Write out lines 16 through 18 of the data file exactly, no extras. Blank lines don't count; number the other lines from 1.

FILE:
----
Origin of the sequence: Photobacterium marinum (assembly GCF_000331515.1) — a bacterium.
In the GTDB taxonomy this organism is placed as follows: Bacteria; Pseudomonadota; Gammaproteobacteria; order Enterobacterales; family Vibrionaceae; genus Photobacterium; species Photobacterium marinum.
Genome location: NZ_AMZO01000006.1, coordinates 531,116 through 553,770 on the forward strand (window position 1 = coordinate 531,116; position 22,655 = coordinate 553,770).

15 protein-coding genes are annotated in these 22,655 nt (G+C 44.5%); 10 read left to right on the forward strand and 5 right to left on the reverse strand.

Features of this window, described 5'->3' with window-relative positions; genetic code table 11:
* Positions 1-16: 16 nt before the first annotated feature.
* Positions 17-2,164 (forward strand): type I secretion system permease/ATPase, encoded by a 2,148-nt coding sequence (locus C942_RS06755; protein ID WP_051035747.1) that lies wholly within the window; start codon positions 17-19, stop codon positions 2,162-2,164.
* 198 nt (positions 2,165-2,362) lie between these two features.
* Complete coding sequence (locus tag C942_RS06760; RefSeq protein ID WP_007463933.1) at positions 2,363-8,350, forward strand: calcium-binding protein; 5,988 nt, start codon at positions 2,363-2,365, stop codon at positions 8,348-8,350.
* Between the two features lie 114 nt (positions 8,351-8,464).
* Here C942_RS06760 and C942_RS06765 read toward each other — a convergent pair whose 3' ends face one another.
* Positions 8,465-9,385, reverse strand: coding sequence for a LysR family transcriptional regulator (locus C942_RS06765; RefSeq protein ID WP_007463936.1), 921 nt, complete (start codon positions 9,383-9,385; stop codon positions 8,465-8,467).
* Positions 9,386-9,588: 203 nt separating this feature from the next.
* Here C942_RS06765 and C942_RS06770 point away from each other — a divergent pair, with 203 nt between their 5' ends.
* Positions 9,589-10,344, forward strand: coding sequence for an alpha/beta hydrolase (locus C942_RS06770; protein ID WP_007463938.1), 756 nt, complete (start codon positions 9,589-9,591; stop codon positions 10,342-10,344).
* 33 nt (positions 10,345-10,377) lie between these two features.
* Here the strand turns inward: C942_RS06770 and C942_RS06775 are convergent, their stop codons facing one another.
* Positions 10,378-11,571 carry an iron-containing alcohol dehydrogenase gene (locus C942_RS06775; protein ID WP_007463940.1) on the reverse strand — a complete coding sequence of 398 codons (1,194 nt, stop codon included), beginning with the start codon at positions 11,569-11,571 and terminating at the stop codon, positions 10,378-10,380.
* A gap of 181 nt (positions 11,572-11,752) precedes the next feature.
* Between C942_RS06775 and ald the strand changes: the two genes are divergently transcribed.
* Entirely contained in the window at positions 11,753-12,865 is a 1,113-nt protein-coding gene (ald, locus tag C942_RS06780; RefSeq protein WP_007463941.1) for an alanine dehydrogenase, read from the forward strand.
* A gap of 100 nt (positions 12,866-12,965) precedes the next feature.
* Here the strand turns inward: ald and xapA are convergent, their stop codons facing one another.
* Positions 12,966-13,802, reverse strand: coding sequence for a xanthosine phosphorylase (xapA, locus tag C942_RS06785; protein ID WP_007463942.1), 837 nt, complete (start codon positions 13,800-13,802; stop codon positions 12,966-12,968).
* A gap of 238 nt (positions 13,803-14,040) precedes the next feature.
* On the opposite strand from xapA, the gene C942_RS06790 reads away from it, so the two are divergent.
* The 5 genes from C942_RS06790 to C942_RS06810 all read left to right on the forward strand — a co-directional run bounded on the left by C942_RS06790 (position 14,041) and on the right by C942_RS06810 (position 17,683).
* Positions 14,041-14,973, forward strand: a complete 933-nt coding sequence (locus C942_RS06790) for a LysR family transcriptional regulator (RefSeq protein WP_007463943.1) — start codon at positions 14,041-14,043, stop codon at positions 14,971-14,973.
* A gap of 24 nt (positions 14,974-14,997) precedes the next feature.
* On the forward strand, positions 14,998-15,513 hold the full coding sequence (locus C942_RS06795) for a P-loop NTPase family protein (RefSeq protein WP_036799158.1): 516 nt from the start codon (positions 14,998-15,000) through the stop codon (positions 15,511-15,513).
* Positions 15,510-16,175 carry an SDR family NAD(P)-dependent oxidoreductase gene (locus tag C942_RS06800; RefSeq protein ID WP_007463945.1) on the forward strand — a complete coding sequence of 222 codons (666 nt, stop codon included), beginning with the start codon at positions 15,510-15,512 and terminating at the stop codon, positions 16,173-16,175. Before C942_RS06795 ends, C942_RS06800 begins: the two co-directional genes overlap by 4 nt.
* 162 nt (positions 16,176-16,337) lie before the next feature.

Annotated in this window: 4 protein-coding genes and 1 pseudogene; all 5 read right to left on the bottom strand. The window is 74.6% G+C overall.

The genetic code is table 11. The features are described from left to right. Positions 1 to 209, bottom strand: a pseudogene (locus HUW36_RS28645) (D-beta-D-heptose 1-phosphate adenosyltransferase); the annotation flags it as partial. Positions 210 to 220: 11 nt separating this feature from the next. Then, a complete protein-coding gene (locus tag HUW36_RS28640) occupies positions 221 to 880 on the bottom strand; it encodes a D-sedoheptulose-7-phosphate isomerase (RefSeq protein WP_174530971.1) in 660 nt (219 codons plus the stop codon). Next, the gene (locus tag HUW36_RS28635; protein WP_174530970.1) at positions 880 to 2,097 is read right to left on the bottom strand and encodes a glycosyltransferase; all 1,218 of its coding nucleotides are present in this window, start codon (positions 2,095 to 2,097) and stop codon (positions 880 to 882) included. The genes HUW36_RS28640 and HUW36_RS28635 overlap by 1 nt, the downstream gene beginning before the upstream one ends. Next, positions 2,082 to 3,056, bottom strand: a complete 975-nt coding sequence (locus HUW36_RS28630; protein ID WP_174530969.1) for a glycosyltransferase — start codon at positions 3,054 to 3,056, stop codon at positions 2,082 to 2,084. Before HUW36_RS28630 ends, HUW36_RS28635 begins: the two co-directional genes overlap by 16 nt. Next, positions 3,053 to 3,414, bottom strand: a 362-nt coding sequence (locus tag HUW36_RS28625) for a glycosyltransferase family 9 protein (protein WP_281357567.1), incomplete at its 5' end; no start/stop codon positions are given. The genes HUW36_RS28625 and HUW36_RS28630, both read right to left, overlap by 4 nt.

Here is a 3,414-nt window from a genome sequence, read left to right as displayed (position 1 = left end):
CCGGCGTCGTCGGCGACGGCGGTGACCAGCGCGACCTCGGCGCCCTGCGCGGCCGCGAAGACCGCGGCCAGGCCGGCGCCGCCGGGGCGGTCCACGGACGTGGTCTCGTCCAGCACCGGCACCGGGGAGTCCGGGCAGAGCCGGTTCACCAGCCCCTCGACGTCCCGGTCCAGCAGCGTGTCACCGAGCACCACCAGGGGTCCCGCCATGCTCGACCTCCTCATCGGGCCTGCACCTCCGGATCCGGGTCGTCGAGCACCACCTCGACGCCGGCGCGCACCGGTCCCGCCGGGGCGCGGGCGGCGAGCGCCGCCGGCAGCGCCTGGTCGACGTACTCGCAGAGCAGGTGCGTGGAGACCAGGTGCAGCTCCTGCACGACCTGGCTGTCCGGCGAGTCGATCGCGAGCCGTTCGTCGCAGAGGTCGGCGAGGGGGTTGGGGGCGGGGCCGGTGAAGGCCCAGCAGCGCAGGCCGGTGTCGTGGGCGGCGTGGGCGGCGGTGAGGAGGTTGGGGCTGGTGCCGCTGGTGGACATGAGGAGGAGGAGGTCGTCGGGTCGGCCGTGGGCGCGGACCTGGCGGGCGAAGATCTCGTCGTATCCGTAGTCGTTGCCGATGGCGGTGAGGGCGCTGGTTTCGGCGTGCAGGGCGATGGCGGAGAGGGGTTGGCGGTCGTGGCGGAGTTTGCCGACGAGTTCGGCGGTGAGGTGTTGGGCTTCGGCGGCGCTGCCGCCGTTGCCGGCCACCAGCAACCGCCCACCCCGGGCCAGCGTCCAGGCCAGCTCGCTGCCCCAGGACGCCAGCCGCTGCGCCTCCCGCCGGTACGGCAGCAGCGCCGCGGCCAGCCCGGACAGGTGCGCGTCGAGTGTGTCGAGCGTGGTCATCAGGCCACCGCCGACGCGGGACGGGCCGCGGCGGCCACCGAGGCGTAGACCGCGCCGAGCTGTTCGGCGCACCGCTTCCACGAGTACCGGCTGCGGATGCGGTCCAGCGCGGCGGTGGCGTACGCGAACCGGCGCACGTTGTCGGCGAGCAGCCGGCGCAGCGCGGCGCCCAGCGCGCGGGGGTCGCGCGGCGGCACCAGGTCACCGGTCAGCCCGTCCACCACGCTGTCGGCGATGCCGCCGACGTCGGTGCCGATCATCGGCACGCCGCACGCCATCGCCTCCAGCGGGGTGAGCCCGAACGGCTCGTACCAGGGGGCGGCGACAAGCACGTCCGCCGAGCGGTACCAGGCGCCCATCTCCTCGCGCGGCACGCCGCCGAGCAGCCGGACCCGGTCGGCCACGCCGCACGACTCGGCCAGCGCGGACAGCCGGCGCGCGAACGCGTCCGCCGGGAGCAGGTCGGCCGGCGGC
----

* 33 nt (positions 10,345-10,377) lie between these two features.
* Here the strand turns inward: C942_RS06770 and C942_RS06775 are convergent, their stop codons facing one another.
* Positions 10,378-11,571 carry an iron-containing alcohol dehydrogenase gene (locus C942_RS06775; protein ID WP_007463940.1) on the reverse strand — a complete coding sequence of 398 codons (1,194 nt, stop codon included), beginning with the start codon at positions 11,569-11,571 and terminating at the stop codon, positions 10,378-10,380.